If only they hadn't lost the series bible after the pilot, Voyager could have been a really good series.

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I gave this one a 7. Not a big VGR fan (more a DS9 man myself), but as a pilot it was OK. Set up a nice premise. And I like Janeway sticking to her starfleet guns and choosing NOT to sacrifice the Ocampa for a quicker way home. Good on her. I also liked the initial tension between the Maquis and Starfleet crews (sadly, that didn't last). I think the first hour is (by far) my favorite; the second hour gets kind of lost. I frankly got a little bored with the complexities of Klingon--er, "Kazon"/Ocampan politics and all that Caretaker mumbo jumbo (that's the sound of me, not giving a damn...). But that first hour was pretty good (until they picked up Neelix... Star Trek's Jar Jar). The last fifteen or so minutes were OK, too.

Again, not a big VGR fan, but there are about a dozen or more episodes that I still kind of enjoy.... :)

PS: And I agree with Zef'No's post above: it's as though they threw away the series bible right after the pilot and decided to just remake TNG (with occasional shortages to remind the viewer of how 'lost' they were...).

Edited by Sehlat Vie

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lol at Neelix being Star Trek's Jar Jar. :P The only time I liked Neelix was in the episode Mortal Coil. Ethan Phillips proved that had he been given a GOOD script, he would have acted its pants off.

As for the topic...

It's not the best, but not the worst introduction to a Star Trek series. Like everyone else, I'm inclined to agree the show started off great...until the reached the Delta Quadrant. Then it was a bit of a bore. Of cours,e the Maquis siding with Starfleet was stupid and Janeway broke the Prime Directive by getting involved with a conflict that had nothing to do with them. In the process, she stranded her crew. I wish there had been more fall out from this but...there wasn't much of one.

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lol at Neelix being Star Trek's Jar Jar. :P The only time I liked Neelix was in the episode Mortal Coil. Ethan Phillips proved that had he been given a GOOD script, he would have acted its pants off.

As for the topic...

It's not the best, but not the worst introduction to a Star Trek series. Like everyone else, I'm inclined to agree the show started off great...until the reached the Delta Quadrant. Then it was a bit of a bore. Of cours,e the Maquis siding with Starfleet was stupid and Janeway broke the Prime Directive by getting involved with a conflict that had nothing to do with them. In the process, she stranded her crew. I wish there had been more fall out from this but...there wasn't much of one.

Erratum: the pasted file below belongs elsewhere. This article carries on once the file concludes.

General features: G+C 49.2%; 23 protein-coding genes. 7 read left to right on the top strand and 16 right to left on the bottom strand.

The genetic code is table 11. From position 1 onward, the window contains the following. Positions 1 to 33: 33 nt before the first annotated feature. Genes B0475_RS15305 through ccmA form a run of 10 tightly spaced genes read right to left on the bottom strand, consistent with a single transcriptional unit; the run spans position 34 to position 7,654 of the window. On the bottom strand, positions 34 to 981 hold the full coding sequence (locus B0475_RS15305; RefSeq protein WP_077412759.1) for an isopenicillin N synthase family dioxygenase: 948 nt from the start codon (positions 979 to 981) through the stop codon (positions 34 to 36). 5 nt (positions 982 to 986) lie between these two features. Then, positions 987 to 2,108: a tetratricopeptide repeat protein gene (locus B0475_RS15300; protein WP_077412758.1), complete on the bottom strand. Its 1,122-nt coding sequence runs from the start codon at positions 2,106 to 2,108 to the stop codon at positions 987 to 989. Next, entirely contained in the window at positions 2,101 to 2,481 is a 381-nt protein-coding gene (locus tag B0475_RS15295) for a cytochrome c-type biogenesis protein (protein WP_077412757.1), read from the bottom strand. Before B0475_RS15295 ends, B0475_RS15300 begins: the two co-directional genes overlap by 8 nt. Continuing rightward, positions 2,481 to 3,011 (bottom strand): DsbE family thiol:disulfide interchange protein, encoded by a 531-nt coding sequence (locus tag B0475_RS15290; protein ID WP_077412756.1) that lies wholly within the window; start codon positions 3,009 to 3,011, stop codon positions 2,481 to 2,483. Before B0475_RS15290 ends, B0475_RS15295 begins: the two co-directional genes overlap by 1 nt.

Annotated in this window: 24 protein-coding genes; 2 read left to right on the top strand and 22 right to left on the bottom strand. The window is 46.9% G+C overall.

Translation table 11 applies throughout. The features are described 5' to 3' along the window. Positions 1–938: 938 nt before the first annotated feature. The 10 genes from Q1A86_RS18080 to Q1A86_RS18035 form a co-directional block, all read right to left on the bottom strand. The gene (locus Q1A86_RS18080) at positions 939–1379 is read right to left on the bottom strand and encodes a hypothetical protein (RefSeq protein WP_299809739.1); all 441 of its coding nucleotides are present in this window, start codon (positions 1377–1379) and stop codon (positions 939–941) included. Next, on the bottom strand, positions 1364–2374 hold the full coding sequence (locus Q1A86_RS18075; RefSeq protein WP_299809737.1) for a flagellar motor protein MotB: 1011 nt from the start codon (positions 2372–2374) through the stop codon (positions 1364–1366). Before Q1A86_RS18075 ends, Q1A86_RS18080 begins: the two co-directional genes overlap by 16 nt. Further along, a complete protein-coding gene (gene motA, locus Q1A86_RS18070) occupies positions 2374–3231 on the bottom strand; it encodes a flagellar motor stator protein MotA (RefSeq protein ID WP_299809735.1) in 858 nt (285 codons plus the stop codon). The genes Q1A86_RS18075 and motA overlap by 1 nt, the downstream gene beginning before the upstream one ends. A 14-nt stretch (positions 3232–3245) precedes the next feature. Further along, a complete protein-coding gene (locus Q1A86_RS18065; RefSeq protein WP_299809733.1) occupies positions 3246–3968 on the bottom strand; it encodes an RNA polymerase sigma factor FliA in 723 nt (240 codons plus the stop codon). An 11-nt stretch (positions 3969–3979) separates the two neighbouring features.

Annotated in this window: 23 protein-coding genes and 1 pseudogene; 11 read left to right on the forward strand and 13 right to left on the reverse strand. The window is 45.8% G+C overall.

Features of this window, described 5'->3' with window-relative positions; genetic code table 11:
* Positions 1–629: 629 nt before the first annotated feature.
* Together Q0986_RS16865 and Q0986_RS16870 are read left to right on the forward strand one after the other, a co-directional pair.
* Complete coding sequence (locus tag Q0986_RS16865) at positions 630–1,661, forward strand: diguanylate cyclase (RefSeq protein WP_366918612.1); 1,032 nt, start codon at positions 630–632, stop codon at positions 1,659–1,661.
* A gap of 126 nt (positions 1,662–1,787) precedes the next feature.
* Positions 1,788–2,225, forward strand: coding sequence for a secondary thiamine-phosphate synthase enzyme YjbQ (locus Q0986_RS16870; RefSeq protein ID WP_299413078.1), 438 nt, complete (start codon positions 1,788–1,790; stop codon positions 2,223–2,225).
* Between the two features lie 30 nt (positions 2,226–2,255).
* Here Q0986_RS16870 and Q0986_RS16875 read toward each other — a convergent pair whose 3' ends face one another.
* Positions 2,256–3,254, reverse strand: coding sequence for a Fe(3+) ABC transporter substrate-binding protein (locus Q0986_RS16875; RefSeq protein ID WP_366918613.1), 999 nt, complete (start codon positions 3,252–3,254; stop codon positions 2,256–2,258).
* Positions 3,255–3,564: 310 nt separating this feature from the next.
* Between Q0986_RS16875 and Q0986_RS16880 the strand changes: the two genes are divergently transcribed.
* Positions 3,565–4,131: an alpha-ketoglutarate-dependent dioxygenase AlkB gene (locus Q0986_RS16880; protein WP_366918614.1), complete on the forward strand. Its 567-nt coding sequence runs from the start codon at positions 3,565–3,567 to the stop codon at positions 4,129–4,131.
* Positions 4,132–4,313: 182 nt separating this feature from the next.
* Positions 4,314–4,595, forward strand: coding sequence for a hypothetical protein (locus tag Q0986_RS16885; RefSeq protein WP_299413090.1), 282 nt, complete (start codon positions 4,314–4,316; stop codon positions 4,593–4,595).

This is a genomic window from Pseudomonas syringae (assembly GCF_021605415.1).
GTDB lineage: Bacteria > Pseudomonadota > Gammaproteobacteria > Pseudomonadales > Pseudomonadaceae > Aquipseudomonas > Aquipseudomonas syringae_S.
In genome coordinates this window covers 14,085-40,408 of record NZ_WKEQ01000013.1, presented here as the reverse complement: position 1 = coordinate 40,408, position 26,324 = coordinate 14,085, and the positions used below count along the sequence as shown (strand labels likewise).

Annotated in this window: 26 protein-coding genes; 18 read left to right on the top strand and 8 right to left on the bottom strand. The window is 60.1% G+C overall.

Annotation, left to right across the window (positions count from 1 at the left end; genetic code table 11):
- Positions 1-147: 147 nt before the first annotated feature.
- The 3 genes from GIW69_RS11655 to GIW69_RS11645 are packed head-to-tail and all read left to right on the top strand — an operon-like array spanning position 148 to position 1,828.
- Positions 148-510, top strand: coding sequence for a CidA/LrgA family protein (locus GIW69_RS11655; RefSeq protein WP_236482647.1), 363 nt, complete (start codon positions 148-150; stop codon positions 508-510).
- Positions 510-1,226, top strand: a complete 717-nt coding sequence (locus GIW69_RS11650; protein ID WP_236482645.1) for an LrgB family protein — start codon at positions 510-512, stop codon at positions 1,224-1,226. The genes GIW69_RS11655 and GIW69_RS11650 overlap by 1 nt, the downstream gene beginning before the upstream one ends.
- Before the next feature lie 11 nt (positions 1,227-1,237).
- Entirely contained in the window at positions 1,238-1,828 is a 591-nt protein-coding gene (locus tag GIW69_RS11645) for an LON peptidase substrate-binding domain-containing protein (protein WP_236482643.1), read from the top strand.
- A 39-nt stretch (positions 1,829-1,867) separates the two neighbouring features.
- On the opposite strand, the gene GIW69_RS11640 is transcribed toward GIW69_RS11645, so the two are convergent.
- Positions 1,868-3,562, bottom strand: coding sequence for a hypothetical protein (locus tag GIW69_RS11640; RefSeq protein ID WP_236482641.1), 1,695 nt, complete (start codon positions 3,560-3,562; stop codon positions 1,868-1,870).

Agreed.

As soon as they got to the Ocampa planet, my eyes began to glaze over a bit...

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Okay. Hmm. I do like this - it introduces the characters well (mostly) and the premise is sound (one the rest of the series rarely lives up to). Most of my complaints are in the details; here are the ones that stick out and annoy me the most:

Comfortable Environment - of all the hundreds of worlds and thousands of cultures that must be profiled in Voyager's database, the Caretaker decides that the crew would be most at ease hundreds of years in the past in a region not exactly known for its' tolerance of diversity? Mmm-hmm.

Nucleogenic Particles - an atmosphere without nucleogenics might almost be an atmosphere without water vapour. Why bother with a perfectly reasonable explanation when you can invent a totally nonsensical one?

Trying to Procreate - why can't he just clone himself? If the Caretaker can bring ships from one end of the galaxy to the other, surely he can just make another him. Or even just call his wife back.

Battle Damage - the argument is a Voyager staple, but still: the bridge, hell, the entire ship, is smashed up not once but twice in this one episode, and yet the sets are all lovely and sparkling in the next scene. Hello, continuity? The reset button company phoned, they've left seven years' worth of the things in cargo bay two.

Anyway, stuff I liked:

- DS9's cameo, of course. Gawjuss!

- The Caretaker himself (well, the visuals of him). One of Trek's rare alien aliens, when he's not disguised as a redneck anyway.